Editorial: Magic

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AmberMcCulloch Amber McCulloch

DAVID COPPERFIELD! I must see him! Who can give me freebies?

03 August 2009

AmberMcCulloch Amber McCulloch

Dammit. I throw this out to the group: I need freebies to David Copperfield. Needed.

03 August 2009

And such was my frenzy* upon hearing that master illusionist David Copperfield would be appearing for one night only. Thankfully, my freebies did arrive, and it was with no small amount of curiosity that I joined several thousand punters at Sydney’s Acer Arena.

As expected, the world’s best paid contemporary magician dragged gormless members of the Aussie public from their seats and onto the stage to take part in a show replete with pyrotechnics, radio mikes, big hair, disappearing and appearing objects, swishing cloths, death defiance and, most importantly, constant patter.

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Inside Issue #20

Review: Indian Chamber

Lisa Lerkenfeldt

Anna Kristensen, Indian Chamber (2011), oil on curved ply, 2.6m height, 11m circumference, 3.66m diameter, Photo: Silversalt photography. Images courtesy of the artist and Gallery 9.   As I stood inside a cylinder, around me, eleven, one-metre plywood panels composed a 360-degree panoramic oil painting of the Jenolan Caves’ Indian Chamber. The rock room was

Review: Picnic at Fanging Rock

Sheridan Coleman

Seduction and automotive wanderlust are at the heart of Picnic at Fanging Rock, the debut solo exhibition by Perth-based artist Casey Ayres. The modern automobile is a markedly humanlike device. It falls apart if you neglect it, and is likewise wrecked if it collides with anything. It is the cars ability to respond to care

Jonathan Hochman: Standards

Christopher Hanrahan

Jonathan Hochman with Justin Miles, Don’t Get Too Close (to my fantasy) (2004), C-type photograph I have been thinking endlessly about an astrophysicist named Dan Bauer, a convenient situation in that Bauer too has charted an endless course. He’s looking for Dark Matter two miles beneath Minnesota farming land. He’s down there because in a normal

Review: Leo Coyte Exhaust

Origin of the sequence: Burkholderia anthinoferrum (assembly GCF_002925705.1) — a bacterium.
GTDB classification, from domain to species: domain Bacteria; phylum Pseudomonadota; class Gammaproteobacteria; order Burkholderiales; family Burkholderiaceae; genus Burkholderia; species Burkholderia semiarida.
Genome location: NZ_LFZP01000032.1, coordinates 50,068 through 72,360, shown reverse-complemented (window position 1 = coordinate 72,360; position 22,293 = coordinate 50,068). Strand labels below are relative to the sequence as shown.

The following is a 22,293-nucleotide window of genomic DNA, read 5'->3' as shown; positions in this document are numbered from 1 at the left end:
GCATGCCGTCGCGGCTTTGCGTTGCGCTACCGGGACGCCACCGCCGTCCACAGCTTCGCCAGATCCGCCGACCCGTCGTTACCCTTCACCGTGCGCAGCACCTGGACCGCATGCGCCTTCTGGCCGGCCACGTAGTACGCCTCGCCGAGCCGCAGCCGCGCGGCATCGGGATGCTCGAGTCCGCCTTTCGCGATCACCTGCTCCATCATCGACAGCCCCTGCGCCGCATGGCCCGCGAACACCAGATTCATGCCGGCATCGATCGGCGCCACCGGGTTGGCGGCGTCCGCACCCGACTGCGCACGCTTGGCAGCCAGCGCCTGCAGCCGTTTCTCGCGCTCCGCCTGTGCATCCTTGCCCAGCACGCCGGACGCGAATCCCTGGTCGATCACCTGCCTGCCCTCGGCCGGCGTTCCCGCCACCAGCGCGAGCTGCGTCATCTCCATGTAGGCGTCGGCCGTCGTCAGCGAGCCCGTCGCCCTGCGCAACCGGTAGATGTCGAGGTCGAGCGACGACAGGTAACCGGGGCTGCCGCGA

Amber McCulloch

Leo Coyte Exhaust (Installation view) (2011) Encountering Leo Coyte’s Exhaust (fittingly staged at db project, a residential space in Sydney’s inner-east) was like walking into the final hours of a messed-up house party. Among the balloons and streamers, bright colours and polka dots, a few worse-for-wear stragglers flanked the walls, eyeing off the beer in my hand

Review: Dream of Pictures

Alanna Lorenzon

Rachel Feery, Dream of Pictures [installation view] (2011), dual video projection on frosted acrylic, sound by Ed Gould. Photo- Janelle Low ‘Art can be a magic that excites the magical propensities of those who enjoy it.’1 In that the fantasy world of the artist can communicate and inspire the fantasy world of the viewer. Some artists can

Pia van Gelder: Are ‘friends’ electric?

Ella Barclay

Pia van Gelder, AV Bells (2011), Hacked media-machines, found objects, electronics, cathode ray TVs, mercury, dimensions variable. Photo: Sarah Mosca Pia van Gelder performs alongside a growing arsenal of mediated machines where her small, nuanced experiments can have loud and potentially dangerous outcomes. Three recent examples are Signeauxß (2010), where she strung the guts of four DVD

Simon Yates: Magic or System Error?

Bec Dean

Simon Yates, Futura (2001) Simon Yates shares his name with the mountaineer who famously plummeted through an icy crevasse and survived. That particular Simon endured a solitary struggle to hold onto life, trailing various broken body parts, and subsequently made quite a bit of money by telling his story through the biopic, Touching The Void (2005). It

Review: Untitled (12th Istanbul Biennial) 2011

Henry Kember Julia Holderness

The built environment was designed by architect Ryue Nishizawa. Photo: Mahmmut Ceylan   Any biennial with the name ‘Untitled’ set in Times New Roman is clearly bent on neutrality. However, neutrality doesn’t necessarily equal ambivalence. If anything, the 12th Istanbul Biennial has a more pointed sense of a curatorial idea than many similar large events

Review: The feeling will pass…

Rachel Fuller

Nervous Systems (Alice Lang and Rachael Haynes), Unworkable Action (2011), mixed media installation, dimensions variable   The feeling will pass … was the keynote exhibition of the recently held We Are Here Artist Run Initiative (ARI) symposium organised by Sydney-based arts institutions, National Association for the Visual Arts (NAVA) and Firstdraft. The exhibition itself was

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